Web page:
Misleading adverts lead to job despair

23rd December 2005 at 00:00
Newly qualified primary teachers struggling to find work will be competing for jobs against an increasing number of candidates.

The Training and Development Agency for Schools (TDA)has announced that 41,900 people are expected to begin training in England this year - an increase of 600 on last year. Of these student teachers, 16,113 will fill the 15,800 places for primary trainees allocated by the Department for Education and Skills. By contrast, 18,500 places are available for secondary teachers, but are filled by only 17,715 trainees.

The numbers of secondary science, music and RE teachers have increased most notably.

And the number of men choosing to work as primary teachers is also growing.

This year, the proportion of male primary trainees rose from 13 to 14 per cent: a total of 2,293.

Graham Holley of the TDA, said: "It is very encouraging that teaching continues to attract at record levels. Teaching remains a top career choice for graduates."

Jacqui Smith, minister for schools, has welcomed the growing number of trainees. She said: "Teaching offers a unique opportunity to really inspire young minds and to have a huge positive impact on their lives, that will stay with them for years to come."

But newly qualified teachers struggling to find work are less enthusiastic about the increase in numbers.

Marie Turner applied for more than 50 primary jobs in Derbyshire before finding a part-time post. "There are just no primary posts available," she said. "People don't realise it. Adverts on TV make you think there's a shortage of teachers. You think you can get a job wherever you want it.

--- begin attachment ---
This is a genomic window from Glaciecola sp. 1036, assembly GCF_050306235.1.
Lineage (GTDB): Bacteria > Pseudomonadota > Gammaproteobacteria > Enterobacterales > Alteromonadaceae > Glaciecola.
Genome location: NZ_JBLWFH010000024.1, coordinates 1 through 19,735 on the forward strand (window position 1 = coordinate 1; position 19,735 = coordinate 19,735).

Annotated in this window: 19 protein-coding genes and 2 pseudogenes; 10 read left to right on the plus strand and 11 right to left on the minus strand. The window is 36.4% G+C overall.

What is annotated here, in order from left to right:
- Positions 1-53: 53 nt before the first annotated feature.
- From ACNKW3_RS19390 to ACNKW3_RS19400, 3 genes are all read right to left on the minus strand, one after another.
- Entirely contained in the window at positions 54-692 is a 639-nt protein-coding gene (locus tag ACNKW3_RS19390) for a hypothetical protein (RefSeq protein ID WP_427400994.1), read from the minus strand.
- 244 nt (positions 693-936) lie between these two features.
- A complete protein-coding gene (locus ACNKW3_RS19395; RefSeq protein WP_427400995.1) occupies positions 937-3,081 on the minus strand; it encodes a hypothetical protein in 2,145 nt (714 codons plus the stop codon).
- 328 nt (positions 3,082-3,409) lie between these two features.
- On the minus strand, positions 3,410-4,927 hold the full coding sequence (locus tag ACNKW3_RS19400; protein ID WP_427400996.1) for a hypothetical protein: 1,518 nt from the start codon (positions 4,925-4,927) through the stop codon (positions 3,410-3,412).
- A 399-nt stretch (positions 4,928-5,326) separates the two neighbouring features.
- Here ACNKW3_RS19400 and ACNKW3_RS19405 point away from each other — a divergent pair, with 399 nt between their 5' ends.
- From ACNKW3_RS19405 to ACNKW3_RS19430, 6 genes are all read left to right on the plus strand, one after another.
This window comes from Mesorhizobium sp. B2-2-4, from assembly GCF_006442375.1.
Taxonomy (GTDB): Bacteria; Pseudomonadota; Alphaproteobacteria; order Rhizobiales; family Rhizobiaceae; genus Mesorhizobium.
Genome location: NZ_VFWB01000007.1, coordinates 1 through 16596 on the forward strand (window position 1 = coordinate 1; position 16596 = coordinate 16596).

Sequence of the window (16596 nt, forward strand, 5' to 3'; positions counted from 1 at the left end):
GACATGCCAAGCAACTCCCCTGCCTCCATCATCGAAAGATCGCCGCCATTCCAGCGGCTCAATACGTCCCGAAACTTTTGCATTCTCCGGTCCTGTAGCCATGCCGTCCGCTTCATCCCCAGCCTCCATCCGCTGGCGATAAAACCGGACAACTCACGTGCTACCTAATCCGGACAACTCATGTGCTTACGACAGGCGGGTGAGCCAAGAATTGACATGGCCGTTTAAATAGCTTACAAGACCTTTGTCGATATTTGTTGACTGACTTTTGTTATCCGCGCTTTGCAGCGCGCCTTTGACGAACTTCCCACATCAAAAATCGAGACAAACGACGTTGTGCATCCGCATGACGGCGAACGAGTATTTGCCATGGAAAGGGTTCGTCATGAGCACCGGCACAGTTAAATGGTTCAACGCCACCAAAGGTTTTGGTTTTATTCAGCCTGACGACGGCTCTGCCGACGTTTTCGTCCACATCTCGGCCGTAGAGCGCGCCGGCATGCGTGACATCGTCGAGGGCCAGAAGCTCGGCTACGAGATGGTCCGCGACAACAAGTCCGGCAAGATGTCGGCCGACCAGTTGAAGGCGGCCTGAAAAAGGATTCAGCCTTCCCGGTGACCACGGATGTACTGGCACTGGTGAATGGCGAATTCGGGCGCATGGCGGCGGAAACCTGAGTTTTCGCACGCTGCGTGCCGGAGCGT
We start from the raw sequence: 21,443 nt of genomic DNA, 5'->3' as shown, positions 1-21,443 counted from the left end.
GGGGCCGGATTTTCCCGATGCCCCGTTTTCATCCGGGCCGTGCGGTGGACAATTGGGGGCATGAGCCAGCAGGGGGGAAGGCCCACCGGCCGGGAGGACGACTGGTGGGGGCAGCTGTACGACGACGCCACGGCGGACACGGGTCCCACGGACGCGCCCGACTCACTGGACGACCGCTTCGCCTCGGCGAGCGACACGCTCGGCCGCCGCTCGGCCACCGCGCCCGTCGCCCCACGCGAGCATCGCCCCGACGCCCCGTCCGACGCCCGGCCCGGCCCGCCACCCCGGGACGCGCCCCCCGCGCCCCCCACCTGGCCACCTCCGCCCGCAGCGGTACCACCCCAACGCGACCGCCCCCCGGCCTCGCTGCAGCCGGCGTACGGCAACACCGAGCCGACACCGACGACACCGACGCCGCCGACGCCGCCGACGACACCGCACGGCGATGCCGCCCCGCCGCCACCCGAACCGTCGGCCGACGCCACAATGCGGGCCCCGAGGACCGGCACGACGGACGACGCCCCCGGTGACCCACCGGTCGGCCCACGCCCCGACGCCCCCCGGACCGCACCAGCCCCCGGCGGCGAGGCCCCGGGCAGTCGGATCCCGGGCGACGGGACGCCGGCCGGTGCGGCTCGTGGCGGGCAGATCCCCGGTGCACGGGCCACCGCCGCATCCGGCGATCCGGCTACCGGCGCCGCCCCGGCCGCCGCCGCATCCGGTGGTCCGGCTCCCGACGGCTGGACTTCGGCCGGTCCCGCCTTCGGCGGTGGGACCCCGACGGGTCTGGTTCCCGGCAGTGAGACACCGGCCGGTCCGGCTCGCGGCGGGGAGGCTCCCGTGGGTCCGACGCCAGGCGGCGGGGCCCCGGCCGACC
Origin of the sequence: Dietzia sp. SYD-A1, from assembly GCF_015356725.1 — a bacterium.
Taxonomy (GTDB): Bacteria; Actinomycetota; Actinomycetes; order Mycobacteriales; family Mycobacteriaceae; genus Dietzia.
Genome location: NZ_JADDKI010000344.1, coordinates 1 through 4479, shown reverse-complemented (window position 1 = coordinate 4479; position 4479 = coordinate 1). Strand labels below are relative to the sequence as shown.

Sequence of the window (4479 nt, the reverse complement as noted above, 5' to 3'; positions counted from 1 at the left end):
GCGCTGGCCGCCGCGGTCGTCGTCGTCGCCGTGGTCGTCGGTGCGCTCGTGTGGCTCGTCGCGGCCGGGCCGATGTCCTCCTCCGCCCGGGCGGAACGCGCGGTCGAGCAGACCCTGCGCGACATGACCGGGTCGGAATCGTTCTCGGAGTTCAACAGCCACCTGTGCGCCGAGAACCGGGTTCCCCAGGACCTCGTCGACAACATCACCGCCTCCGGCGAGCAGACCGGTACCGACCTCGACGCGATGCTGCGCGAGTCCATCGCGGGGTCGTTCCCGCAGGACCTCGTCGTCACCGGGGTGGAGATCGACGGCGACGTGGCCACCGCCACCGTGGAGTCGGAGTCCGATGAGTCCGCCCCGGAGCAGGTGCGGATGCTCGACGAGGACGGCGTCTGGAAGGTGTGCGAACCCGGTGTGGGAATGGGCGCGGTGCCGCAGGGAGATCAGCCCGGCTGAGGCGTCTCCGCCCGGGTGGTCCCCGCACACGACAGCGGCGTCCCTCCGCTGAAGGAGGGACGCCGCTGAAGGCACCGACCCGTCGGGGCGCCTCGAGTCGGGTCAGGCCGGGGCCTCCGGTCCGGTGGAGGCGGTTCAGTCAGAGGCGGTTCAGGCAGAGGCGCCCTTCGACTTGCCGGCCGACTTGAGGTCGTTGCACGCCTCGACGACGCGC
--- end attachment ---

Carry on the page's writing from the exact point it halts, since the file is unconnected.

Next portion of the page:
"I'm quite resentful. If I'd known how much competition there would be, I'd have thought twice about going into teaching."

Jo Walker, who has been looking for work as a primary teacher in Lincolnshire since graduating this summer, agrees. "I've lost track of how many jobs I've applied for," she said. "Some have more than 100 applicants.

And it is getting worse.

"I feel cheated. I've followed government advice and trained to be a teacher, and now there aren't any jobs going."

Sara Bubb of the Institute of Education, believes that the Government needs to pay greater attention to these primary NQTs. "The primary market is a tough one to get into," she said. "New teachers need to be very proactive about applying early, and apply well, or they won't even get looked at.

"Numbers of trainees are one thing, but lots of new teachers leave school and leave the profession. Newly qualified teachers need to be aware that vacancies are often in schools where nobody wants to teach.

"But with so much invested in their training, we need to do more to retain them."

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